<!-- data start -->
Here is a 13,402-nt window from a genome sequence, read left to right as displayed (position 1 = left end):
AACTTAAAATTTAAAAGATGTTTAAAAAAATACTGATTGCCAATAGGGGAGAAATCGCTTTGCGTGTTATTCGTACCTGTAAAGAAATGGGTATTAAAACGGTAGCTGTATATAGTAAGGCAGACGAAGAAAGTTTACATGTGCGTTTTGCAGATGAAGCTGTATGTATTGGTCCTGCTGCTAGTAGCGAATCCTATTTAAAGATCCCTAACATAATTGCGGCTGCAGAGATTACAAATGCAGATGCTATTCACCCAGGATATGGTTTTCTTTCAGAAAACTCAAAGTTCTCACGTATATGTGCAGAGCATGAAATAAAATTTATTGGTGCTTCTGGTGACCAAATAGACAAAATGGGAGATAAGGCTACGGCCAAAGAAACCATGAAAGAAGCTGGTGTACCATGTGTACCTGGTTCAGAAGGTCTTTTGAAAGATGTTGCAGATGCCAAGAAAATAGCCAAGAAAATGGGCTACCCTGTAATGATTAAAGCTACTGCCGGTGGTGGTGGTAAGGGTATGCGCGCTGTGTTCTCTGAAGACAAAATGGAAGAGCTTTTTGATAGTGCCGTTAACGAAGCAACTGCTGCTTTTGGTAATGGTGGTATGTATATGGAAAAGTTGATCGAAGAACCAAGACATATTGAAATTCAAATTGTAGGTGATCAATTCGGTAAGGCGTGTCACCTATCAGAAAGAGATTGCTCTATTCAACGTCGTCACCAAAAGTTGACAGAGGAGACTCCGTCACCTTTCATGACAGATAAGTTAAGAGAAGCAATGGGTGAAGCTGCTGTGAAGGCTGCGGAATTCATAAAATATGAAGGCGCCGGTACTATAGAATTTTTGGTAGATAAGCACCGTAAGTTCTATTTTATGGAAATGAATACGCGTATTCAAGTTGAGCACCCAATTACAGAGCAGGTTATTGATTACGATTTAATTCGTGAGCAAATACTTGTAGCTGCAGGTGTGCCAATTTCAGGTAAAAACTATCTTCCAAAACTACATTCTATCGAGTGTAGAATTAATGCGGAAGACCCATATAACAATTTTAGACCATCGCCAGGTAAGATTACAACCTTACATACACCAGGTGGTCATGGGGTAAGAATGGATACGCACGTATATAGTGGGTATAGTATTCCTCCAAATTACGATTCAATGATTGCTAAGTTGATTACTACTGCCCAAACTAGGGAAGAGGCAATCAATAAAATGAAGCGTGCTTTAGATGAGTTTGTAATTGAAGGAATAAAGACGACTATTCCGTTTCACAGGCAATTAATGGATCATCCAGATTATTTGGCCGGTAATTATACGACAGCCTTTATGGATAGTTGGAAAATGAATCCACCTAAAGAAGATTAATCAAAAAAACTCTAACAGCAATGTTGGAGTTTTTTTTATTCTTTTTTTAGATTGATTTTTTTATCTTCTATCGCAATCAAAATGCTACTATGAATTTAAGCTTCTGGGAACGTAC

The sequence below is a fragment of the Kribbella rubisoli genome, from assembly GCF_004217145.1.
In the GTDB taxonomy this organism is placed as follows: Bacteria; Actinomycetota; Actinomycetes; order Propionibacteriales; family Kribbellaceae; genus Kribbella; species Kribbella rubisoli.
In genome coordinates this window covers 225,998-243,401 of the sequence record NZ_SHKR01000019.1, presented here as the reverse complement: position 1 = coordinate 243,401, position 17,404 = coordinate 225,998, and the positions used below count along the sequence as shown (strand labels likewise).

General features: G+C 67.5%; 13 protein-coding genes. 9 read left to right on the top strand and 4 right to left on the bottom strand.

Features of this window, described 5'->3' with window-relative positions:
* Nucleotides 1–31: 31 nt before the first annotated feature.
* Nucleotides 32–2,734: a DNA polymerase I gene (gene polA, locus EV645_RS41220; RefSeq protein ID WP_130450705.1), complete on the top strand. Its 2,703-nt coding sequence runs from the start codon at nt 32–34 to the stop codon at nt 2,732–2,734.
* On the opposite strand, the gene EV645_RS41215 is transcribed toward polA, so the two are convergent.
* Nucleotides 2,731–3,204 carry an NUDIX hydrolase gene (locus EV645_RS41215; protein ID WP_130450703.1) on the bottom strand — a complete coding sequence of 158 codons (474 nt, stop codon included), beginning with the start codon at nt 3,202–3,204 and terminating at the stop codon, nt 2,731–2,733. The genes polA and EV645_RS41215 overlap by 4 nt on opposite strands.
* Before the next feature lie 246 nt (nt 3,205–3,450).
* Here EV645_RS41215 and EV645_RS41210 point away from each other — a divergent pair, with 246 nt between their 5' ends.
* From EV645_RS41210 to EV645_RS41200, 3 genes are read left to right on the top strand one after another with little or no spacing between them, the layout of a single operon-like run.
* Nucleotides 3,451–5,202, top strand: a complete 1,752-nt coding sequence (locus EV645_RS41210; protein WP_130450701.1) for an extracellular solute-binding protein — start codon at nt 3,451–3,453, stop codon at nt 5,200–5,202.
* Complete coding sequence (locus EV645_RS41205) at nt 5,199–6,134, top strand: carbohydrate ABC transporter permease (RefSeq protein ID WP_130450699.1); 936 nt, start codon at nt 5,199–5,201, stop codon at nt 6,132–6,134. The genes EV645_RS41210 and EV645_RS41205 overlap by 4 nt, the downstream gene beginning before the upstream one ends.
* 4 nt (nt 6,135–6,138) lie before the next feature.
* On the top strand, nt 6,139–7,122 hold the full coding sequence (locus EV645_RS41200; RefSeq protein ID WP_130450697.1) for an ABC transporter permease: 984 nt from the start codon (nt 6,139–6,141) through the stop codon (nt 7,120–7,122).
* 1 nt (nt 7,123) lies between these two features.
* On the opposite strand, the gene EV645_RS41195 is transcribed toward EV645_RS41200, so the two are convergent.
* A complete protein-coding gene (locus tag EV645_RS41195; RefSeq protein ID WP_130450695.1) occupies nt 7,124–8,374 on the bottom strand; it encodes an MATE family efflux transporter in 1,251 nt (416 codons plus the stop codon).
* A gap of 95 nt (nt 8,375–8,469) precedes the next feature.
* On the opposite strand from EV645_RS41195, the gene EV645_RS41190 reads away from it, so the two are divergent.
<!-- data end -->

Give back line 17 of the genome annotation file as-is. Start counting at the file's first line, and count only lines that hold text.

* 4 nt (nt 6,135–6,138) lie before the next feature.